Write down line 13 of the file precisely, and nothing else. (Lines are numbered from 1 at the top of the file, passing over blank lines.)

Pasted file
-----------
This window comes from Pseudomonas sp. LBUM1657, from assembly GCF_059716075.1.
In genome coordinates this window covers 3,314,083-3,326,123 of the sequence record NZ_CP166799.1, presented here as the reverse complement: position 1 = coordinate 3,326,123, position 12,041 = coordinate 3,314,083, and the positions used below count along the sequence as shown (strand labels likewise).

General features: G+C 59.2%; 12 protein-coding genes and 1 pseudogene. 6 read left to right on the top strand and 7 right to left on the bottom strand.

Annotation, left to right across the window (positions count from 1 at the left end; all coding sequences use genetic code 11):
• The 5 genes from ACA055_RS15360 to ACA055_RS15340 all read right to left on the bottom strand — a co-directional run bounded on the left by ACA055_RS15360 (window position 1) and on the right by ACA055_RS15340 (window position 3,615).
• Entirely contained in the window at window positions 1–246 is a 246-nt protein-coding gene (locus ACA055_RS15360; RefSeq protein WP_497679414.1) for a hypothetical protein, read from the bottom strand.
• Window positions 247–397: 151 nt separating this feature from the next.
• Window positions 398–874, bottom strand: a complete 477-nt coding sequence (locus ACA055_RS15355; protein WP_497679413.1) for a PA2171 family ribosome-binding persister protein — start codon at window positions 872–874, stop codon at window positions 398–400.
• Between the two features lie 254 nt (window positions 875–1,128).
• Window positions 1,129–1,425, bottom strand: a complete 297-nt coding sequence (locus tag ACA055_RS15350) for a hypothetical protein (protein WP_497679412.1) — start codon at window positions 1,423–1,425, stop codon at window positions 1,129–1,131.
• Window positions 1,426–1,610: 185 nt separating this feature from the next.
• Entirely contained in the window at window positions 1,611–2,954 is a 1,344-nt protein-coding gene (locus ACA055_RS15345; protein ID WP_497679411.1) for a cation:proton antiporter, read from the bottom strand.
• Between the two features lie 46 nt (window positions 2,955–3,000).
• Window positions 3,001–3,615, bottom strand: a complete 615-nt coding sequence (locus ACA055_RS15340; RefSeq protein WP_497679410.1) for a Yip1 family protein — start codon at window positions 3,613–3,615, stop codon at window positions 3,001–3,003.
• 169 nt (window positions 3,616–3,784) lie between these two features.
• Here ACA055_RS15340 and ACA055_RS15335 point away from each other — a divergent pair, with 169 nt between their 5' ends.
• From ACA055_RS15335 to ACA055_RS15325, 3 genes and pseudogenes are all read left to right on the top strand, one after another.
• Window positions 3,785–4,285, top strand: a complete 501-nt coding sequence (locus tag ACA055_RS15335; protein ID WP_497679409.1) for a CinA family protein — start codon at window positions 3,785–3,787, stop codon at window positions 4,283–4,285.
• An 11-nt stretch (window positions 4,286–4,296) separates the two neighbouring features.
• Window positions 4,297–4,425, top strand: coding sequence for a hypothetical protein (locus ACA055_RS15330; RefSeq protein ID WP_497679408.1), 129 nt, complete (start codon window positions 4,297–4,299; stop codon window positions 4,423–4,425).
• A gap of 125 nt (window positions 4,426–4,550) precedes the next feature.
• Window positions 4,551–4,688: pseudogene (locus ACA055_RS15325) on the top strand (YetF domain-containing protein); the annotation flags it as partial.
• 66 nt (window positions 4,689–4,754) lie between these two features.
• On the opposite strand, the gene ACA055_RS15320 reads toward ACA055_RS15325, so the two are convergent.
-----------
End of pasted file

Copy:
• Between the two features lie 46 nt (window positions 2,955–3,000).